There is little denying the Montreal Canadiens have several bad contracts on their roster. However, there is a case to be made that the Habs are far from “saddled” with any of them, with defenseman Karl Alzner having recently been bought out. He clearly would have ranked on this list of the three worst contracts currently on the Canadiens heading into the 2021 season.
Without Alzner, if you look at what are arguably the three worst remaining contracts on the team, it’s clear the Canadiens could be in far worse shape. After all, each player still projects to contribute a great deal to the Habs’ potential success:
3. Shea Weber (14 years, $110 million)
Captain Shea Weber is the ultimate “negative-value guy.” He’s got a bad contract, but is still a great player. You might even be able to argue that his deal is well worth what he brings to the table, but until he’s 41 when it runs out in 2026? Unlikely.
That’s one element of the oft-analyzed trade for P.K. Subban that few of Weber’s proponents ever bring up, because, even though the former suffered through a miserable season with the New Jersey Devils, he’s still four years younger, can theoretically bounce back and, if he doesn’t? The Devils can walk away from the pending unrestricted free agent. The Canadiens can’t from Weber.
For some additional context, Subban is just two seasons removed from a campaign for which he was voted a James Norris Memorial Trophy finalist as a member of the Nashville Predators. So, a lot can clearly happen in two years. The Habs have got three sets of two years left with Weber.
2. Jake Allen (three years, $10.1 million)
Goalie Jake Allen may be the backup the Canadiens need, just not at the cap hit they would prefer. His $4.35 million hit is much more than the Canadiens would ideally spend on a No. 2, especially with the $81.5 million cap ceiling staying flat. True, Allen is projected to be more of a No. 1B, and to play more than starter Carey Price’s backups in the past to give the latter more rest. Nevertheless, it’s a horrible deal.
If you need proof, look at the two-year extension Allen signed soon after having been acquired from the St. Louis Blues. Starting in 2021-22, Allen will have a much more reasonable hit of $2.875 million. Considering it was signed without Allen having played a single game for the Canadiens, the pay cut was not performance-related. It’s role-related.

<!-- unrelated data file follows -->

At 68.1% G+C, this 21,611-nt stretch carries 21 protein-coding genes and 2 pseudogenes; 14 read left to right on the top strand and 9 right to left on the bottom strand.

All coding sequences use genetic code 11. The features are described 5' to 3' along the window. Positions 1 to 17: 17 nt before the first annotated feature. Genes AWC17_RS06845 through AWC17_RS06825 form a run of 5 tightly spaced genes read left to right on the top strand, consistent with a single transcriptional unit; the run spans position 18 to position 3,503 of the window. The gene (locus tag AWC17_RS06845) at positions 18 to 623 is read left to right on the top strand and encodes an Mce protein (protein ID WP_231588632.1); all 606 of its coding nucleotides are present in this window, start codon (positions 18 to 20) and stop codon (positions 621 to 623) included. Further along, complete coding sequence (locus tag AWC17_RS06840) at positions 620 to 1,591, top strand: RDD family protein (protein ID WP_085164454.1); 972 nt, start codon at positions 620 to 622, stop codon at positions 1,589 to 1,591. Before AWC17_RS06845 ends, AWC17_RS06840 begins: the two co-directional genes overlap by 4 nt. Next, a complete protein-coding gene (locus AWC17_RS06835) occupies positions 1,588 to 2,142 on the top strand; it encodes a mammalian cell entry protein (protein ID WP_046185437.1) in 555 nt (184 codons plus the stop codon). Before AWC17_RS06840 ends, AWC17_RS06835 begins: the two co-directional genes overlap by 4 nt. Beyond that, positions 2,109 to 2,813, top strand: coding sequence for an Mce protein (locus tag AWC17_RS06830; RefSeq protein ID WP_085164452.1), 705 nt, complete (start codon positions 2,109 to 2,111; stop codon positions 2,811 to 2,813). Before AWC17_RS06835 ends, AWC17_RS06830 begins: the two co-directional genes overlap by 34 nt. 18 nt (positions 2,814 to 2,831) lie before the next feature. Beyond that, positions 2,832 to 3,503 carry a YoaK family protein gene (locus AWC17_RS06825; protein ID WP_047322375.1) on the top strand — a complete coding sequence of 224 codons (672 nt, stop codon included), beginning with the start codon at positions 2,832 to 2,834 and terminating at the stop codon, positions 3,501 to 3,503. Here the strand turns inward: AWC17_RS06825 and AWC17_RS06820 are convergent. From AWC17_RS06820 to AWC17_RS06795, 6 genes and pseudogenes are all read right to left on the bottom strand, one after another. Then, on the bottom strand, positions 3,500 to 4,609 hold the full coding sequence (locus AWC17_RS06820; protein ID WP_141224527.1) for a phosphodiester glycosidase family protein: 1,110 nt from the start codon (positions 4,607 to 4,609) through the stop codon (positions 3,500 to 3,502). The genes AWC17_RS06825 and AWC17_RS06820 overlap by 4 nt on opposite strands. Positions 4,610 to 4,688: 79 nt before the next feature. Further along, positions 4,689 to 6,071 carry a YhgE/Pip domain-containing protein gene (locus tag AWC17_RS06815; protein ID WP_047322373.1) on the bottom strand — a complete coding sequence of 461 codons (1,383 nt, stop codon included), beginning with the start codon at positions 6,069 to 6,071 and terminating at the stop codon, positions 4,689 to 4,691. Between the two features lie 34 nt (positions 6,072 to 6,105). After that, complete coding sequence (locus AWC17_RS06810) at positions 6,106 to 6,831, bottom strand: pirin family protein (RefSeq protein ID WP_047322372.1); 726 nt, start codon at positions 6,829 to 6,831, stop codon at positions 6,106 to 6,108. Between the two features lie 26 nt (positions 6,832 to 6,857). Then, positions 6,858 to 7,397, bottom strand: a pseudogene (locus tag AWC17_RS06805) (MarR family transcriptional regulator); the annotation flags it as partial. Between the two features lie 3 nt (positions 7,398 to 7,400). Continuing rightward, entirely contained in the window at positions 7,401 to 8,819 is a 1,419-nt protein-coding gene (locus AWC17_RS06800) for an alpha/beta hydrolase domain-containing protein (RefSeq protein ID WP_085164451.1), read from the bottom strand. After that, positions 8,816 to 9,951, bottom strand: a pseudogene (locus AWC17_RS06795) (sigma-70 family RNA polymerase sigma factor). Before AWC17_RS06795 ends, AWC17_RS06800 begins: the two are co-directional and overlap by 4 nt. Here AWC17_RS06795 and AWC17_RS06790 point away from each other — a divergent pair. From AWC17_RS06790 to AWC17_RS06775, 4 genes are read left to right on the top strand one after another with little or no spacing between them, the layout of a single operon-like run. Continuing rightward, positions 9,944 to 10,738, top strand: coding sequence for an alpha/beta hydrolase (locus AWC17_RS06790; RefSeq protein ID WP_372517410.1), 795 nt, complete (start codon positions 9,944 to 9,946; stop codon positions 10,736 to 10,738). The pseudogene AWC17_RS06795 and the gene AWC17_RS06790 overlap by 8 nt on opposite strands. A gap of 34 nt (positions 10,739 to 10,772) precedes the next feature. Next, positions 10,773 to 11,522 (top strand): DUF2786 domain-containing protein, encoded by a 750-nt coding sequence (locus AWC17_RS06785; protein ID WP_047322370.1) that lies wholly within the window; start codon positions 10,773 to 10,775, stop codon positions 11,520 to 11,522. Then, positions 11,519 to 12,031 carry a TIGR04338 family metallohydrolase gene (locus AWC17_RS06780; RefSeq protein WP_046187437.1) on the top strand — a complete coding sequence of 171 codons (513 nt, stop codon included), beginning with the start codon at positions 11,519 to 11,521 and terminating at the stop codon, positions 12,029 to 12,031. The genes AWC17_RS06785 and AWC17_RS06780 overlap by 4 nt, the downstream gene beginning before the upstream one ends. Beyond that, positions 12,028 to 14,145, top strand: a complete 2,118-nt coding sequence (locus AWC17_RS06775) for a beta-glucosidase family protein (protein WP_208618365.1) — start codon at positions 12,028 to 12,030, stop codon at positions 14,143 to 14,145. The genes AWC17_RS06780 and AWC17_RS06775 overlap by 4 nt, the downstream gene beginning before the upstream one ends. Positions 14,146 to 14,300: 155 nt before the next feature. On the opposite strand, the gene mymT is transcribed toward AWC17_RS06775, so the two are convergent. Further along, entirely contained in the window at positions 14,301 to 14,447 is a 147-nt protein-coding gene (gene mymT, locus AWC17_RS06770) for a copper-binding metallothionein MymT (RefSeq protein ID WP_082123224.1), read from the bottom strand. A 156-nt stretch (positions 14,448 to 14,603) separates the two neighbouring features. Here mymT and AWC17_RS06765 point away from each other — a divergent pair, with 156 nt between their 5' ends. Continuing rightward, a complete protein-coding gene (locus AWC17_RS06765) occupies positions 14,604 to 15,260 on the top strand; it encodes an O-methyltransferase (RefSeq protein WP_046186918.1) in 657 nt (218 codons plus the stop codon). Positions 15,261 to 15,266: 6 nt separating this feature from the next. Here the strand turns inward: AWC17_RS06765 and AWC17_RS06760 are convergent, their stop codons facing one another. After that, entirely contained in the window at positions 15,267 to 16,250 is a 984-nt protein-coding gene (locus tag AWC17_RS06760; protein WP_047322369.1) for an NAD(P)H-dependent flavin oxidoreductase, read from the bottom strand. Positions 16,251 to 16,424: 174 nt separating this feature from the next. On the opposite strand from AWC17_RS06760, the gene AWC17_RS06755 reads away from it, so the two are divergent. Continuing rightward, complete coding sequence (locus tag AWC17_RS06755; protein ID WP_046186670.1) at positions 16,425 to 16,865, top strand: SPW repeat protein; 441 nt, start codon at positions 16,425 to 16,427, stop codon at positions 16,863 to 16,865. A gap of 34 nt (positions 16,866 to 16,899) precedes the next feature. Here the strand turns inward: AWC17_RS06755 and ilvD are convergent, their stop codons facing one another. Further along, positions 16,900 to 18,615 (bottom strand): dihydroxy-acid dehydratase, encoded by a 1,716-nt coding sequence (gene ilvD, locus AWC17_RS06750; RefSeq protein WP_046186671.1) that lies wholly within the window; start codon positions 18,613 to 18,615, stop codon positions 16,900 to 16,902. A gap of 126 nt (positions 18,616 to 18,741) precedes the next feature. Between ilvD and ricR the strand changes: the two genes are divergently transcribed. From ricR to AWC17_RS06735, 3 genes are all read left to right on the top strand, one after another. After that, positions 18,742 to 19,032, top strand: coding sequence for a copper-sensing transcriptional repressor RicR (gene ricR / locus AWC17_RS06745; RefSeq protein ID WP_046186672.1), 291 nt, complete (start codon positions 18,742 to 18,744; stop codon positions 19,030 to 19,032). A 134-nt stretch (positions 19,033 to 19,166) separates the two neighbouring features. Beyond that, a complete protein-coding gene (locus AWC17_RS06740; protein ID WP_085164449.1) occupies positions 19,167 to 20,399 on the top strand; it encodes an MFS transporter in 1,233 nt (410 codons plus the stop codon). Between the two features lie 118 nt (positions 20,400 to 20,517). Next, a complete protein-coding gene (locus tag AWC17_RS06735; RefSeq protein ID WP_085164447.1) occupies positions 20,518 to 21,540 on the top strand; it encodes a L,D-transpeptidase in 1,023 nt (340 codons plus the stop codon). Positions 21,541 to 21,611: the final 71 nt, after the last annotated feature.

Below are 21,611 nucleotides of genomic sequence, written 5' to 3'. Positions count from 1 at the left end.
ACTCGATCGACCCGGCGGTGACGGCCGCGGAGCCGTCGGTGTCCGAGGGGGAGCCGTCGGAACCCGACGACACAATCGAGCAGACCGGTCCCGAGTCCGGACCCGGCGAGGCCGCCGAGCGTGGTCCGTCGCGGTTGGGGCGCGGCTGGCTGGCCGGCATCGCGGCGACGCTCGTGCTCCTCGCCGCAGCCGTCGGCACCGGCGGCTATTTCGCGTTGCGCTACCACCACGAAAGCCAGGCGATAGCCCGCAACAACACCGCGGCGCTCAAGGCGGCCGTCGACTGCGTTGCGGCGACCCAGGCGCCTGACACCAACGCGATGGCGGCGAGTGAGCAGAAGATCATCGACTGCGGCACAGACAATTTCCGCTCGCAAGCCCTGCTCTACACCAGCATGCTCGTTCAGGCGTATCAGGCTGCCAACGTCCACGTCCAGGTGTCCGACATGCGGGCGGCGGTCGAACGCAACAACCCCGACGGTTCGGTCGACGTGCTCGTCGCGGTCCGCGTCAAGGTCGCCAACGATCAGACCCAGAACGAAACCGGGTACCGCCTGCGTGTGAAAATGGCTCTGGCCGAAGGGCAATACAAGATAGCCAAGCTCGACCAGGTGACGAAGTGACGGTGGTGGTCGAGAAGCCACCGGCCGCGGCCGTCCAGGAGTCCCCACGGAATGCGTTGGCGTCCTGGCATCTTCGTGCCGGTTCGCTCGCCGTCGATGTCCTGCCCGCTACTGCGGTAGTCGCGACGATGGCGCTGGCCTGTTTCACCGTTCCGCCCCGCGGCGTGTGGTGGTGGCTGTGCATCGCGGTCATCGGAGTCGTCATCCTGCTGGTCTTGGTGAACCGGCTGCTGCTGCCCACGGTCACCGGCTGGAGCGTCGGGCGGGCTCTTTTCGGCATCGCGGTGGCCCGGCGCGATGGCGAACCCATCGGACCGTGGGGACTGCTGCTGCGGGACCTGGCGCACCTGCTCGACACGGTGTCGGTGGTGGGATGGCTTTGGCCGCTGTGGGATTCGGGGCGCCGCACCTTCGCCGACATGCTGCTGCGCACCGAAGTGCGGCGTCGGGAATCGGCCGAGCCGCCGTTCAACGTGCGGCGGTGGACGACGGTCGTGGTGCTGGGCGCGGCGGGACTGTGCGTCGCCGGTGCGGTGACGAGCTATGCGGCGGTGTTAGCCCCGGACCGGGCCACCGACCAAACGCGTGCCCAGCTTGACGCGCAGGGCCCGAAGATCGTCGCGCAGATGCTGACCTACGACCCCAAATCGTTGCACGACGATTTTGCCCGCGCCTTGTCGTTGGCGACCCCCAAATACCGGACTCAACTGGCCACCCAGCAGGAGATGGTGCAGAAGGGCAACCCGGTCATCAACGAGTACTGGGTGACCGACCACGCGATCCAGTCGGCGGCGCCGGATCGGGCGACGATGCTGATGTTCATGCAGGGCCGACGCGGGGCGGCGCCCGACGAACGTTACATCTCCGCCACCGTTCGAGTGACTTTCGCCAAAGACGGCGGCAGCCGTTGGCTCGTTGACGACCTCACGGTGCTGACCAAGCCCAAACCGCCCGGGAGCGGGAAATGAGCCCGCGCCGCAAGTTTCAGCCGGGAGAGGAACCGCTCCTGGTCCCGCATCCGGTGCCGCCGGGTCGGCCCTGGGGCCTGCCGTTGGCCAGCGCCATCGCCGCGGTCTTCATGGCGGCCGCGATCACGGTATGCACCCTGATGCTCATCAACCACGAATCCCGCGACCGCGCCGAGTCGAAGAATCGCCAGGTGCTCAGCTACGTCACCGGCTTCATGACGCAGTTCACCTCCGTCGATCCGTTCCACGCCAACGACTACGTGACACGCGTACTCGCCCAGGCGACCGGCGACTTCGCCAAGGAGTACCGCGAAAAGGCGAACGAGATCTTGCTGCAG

Allen signed his current contract back in 2016, when he was realistically poised to become the Blues’ No. 1 goalie. Fast-forward four years later and it’s clear Allen is better-suited to the 1B job he should now have behind Price. His contract just has to catch up to recent developments.
1. Carey Price (eight years, $84 million)
Allen’s $4.35 million hit is bad enough. Combined with Price’s $10.5 million hit, the Canadiens are devoting nearly $15 million to the goaltending position this coming season.
Not only is that the highest total in the NHL, but it’s nearly $3 million more than the second-place Vegas Golden Knights (Marc-Andre Fleury, Robin Lehner; $12 million). For perspective, that’s effectively one Joonas Korpisalo of the Columbus Blue Jackets. With Elvis Merzlikins, he helps make up one of the most cost-effective duos in the NHL ($6.8 million total, less than half the Habs’ total).
The good news is the Canadiens are not completely doomed. Even though by all accounts Price as a 33-year-old has long since peaked (he’s unlikely to win both the Hart Memorial and Vezina trophies in a single season again like he did in 2015; That’s just logical), Price’s performance these past playoffs is at least an indication he can still carry this team over certain stretches.
Price’s .936 save percentage and 1.78 goals-against average over the 10 postseason games he got in is reason for optimism. Fans shouldn’t expect him to post numbers like that over an entire season, but, seeing as they were at least in part due to five months of rest leading up to the improvised NHL posteason, Price can realistically rediscover some semblance of elite status with Allen playing behind him.
After all, as good as Price is, for this contract to make any kind of sense, he has to get results. The sad fact is he hadn’t over the course of the previous three regular seasons, each of which failed to lead to a playoff berth (excluding this last one, which the global pandemic had a massive hand in).
Ultimately, Price simply can’t help his contract being viewed with animosity. Barring a championship, the deal will always be considered horrible, because, if you’re going to devote that kind of cap space to a goalie, it’s Andrei Vasilevskiy of the Tampa Bay Lightning who’s 26 and will only be 34 when his deal with a $9.5 million hit ends. Price, who has a long history of injuries, will be going on 39 when his expires.
So, it’s clear general manager Marc Bergevin more so rewarded Price for his performance leading into the extension when it was signed three years ago than set out to pay him for his play during it. And, considering Price’s checkered history of playoff success, even that rationale is hard to justify.
However, Bergevin’s moves this past offseason are proof this team revolves around Price more than ever before. If there’s any time to capitalize on his play, it’s the present. It’s at least the second-best option to winding back the clock five years… or even three when the deal was signed.